So even with the most popular snow and ice based sports, it would seem there is only a small minority in Northern Ireland who would, at least publicly, show an active interest.

We can look at this from a different angle though: For although the interest seems limited, if we go solely by the fact that these sports have some following here and we take into account that it only snows in Northern Ireland for an average of a few days a year and facilities are few and far between, with access to some of the sports not even available at all in this country, then it might seem to be a good indication that there might be latent interest. Northern Ireland might not be the best location for watching or taking part in snow and ice sport events but I would anticipate that many will be at least curious to watch the best of the best compete in many of the winter sports on offer in Canada this month. It will be interesting to see the viewing figures if and when they are released.

For anyone who does watch, Northern Ireland competes with Scotland, Wales and England as part of team GB but many here will likely be following the fortunes of both the GB and Irish teams and the individuals from those teams taking part. There is however one representative you may want to keep an eye out for if you are hoping for a chance to express some Cool Runnings-like pride towards a local representative performing on the world scale.

Jenna McCorkell, a figure skater from Coleraine, would appear to be Northern Ireland's sole competitor within team GB. She is due to skate on February the 23rd and 25th. I'm not an expert or to be really honest, all that interested in figure skating, but I reckon I'll give it a watch to see how she gets on. Good luck Jenna!

I hope this part makes sense, but I'm also not usually one for partaking in patriotic events or celebrating national pride, but when it comes to sports, the political, cultural and to some degree, monetary issues associated with national divides are somewhat diminished (the same way cup competitions with one off games can throw up surprises). I believe that locality or place of birth is something that will always be able to be used as a means to differentiate sides in sporting competition, even when nation states hopefully go the way of the dodo in favour of what I hope (perhaps naively) might one day become some pleasant form of a united planet. If you follow a sports team you'll probably know what I mean - we support our sides during the game, we have a single purpose, but win or lose, at least for the majority, we're united by the enjoyment of the sport. It's constructive rather than destructive. So a big good luck also to the whole of the Ireland and GB teams.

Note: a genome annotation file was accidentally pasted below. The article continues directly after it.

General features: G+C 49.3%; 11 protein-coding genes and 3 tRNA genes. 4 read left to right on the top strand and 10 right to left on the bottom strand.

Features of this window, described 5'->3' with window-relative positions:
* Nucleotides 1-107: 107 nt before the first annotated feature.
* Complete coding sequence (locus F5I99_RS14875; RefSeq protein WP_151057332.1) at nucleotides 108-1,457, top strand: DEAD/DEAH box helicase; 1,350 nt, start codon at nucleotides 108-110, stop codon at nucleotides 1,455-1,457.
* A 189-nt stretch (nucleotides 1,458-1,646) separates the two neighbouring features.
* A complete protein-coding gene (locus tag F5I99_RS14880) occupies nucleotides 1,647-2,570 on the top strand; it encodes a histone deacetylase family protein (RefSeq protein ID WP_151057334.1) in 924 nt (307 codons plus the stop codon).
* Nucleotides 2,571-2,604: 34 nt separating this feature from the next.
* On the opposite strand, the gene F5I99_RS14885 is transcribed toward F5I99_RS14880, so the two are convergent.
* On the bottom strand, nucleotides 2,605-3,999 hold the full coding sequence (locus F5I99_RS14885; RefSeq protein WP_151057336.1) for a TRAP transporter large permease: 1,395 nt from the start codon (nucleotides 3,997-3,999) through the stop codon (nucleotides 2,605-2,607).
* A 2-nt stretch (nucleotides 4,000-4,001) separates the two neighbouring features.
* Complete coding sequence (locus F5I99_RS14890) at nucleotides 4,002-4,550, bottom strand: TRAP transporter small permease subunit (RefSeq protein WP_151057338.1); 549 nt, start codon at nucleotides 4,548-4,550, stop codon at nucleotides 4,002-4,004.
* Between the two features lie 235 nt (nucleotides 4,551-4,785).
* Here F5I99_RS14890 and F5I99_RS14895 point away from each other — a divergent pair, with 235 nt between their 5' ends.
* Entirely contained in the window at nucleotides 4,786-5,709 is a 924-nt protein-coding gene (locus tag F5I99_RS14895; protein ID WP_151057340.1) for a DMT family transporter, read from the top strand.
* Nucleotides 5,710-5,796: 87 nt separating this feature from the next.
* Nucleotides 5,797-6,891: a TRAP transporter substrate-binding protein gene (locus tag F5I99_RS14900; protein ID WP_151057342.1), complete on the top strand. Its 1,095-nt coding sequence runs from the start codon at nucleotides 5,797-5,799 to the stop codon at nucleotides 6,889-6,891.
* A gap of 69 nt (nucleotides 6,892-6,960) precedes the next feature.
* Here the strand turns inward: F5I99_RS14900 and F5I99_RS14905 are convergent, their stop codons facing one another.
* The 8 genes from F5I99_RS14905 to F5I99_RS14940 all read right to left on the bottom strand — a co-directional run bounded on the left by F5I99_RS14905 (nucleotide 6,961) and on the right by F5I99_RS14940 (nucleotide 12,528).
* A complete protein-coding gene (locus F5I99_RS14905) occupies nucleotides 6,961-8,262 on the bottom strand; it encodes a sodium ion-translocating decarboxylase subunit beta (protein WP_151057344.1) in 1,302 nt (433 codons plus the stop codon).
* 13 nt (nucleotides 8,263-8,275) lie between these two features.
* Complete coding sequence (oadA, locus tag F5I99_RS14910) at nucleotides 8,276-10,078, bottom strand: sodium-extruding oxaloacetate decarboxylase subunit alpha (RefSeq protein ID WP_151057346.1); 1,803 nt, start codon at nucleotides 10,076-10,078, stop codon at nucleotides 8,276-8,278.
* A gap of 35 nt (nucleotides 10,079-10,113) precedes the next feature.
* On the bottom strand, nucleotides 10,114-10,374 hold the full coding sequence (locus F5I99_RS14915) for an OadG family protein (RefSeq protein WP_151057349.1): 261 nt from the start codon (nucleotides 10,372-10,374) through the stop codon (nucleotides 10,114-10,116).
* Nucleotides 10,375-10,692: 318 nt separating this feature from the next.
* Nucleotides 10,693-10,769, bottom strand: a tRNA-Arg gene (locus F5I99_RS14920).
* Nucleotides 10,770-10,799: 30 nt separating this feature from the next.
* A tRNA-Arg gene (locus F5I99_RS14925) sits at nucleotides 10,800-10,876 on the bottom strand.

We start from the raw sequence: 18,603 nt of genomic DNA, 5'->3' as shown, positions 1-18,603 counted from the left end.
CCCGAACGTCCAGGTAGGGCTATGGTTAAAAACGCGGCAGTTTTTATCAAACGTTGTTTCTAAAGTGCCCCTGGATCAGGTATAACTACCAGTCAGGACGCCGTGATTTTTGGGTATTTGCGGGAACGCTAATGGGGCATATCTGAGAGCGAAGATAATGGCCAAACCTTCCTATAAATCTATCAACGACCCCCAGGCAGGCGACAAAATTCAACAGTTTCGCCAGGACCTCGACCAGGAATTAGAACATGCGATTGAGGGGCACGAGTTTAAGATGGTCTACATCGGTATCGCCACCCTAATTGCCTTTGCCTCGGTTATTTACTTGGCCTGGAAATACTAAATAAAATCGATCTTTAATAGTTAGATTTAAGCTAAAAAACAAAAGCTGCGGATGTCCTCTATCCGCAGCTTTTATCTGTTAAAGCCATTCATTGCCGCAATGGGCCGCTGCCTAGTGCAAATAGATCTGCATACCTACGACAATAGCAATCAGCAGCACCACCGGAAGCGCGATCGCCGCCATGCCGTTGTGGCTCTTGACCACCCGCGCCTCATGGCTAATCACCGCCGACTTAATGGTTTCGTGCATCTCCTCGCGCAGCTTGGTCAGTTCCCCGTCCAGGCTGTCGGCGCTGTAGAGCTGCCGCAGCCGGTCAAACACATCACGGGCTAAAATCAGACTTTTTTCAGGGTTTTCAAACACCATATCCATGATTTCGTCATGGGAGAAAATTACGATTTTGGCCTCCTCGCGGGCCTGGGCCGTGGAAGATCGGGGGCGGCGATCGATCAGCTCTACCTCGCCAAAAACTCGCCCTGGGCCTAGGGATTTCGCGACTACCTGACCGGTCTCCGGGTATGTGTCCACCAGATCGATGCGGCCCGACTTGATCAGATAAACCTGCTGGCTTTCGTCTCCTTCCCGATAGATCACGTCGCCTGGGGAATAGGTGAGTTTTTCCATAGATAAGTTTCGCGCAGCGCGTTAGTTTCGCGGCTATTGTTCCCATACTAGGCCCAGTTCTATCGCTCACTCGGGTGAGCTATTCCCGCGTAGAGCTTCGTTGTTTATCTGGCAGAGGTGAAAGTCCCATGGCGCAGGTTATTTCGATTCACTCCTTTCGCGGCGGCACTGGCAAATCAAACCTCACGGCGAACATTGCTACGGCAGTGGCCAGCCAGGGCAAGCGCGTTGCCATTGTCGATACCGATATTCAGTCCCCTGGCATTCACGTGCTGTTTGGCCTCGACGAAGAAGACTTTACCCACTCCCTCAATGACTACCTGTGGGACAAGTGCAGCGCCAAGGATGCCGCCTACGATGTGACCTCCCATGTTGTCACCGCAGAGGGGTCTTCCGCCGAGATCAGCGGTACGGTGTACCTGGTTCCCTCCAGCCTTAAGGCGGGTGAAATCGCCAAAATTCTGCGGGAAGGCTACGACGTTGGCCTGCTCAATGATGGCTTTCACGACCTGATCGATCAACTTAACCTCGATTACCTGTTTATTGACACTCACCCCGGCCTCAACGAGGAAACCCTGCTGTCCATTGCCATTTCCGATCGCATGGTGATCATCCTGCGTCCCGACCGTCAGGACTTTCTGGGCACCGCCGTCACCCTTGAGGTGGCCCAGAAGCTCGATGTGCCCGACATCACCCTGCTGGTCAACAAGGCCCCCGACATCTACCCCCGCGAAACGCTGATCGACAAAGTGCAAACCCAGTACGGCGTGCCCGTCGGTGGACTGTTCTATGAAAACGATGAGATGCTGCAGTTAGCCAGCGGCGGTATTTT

Personally, for those sports that our local nations are competing in, I'm really looking forward to the Bobsleigh and oddly the Curling (that I really got into at the last Winter Olympics). For those sports without a local Country to cheer on, I'm really looking forward to the Ice Hockey, so ermm “lets go Canada, lets go!”.


  1. My problem with winter sports is that they remind me of winter, and they take place in the winter which is exactly when I want to be reminded of winter the least!

  2. hehe, you've a good point, I guess for anyone who lives in the Southern Hemisphere its usually a welcome break. Our loss is their gain :)